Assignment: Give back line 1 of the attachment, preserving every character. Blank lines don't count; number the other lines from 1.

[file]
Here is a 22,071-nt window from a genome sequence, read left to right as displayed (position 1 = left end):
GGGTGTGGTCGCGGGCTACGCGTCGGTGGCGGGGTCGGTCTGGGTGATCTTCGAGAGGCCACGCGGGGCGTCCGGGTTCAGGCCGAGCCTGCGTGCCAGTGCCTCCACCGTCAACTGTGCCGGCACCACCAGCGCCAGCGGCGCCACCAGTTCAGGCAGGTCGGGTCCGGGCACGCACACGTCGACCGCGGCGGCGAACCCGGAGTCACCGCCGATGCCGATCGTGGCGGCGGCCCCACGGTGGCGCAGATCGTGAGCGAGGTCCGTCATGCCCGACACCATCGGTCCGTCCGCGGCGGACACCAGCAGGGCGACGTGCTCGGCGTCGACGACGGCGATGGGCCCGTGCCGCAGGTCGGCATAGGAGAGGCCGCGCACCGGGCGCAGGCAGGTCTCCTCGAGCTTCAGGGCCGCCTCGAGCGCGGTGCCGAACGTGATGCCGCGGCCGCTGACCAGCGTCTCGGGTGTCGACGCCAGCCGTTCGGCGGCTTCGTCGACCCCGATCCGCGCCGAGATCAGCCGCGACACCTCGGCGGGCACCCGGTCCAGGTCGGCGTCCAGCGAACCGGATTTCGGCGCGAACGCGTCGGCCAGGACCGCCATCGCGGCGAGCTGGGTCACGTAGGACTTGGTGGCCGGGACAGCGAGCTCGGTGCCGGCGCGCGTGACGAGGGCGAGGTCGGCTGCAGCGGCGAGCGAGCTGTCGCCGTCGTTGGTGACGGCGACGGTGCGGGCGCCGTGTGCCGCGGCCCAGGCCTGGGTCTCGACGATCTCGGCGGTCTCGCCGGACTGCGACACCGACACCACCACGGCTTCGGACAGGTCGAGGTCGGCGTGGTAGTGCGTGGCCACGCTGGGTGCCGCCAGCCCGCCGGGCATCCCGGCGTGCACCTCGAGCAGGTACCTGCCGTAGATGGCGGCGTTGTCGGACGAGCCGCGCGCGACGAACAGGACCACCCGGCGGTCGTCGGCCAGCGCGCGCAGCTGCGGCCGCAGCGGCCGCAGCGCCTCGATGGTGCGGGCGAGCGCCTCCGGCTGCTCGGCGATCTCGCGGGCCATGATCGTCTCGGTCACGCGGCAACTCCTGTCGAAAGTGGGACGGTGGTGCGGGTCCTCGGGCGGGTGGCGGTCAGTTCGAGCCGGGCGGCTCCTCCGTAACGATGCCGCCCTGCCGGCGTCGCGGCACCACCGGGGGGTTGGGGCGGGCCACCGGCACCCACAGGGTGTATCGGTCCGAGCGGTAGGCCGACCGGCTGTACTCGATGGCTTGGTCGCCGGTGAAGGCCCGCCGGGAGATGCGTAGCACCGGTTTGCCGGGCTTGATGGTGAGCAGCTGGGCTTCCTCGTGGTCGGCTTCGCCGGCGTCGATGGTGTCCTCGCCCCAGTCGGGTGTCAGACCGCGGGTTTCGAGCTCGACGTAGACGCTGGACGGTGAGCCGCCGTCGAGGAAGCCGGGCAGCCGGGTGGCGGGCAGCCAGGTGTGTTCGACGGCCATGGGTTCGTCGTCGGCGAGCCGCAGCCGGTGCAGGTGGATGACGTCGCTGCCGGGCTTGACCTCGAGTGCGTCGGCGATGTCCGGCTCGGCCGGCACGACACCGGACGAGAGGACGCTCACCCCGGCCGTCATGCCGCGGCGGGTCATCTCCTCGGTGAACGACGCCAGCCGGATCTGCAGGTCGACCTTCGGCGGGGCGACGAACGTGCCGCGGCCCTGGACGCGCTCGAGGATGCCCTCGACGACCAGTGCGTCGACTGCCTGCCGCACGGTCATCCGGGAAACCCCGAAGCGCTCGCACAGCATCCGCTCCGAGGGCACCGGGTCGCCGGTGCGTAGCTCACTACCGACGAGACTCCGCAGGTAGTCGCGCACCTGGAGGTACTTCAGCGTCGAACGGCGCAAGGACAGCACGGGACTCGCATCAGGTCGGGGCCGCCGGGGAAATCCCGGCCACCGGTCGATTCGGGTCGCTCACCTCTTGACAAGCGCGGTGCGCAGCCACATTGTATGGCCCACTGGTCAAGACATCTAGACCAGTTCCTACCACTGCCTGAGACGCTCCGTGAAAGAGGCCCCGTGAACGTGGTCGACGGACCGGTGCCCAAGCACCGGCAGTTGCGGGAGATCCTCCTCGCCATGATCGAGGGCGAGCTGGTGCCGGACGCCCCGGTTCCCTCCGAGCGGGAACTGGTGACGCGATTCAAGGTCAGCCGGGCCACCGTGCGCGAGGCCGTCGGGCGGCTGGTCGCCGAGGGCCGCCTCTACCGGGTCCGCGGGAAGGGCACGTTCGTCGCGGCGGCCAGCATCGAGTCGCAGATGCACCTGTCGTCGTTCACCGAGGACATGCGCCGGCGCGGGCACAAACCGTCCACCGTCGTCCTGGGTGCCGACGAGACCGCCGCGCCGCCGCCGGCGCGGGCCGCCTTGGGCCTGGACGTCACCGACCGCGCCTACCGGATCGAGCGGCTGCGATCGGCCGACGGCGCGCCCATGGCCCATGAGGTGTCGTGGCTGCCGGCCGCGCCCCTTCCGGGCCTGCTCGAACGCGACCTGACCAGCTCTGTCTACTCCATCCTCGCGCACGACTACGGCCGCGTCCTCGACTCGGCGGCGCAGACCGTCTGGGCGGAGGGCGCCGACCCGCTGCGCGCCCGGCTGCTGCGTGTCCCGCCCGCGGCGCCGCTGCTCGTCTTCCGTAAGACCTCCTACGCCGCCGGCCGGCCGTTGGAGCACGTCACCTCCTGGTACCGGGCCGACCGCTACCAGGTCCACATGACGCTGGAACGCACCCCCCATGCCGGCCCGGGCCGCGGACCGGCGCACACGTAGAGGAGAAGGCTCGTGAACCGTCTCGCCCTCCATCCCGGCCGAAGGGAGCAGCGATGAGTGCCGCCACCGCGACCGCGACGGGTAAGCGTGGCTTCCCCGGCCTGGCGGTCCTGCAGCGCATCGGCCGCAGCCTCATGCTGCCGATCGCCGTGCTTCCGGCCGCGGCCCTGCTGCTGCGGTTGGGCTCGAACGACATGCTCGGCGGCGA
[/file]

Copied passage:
Here is a 22,071-nt window from a genome sequence, read left to right as displayed (position 1 = left end):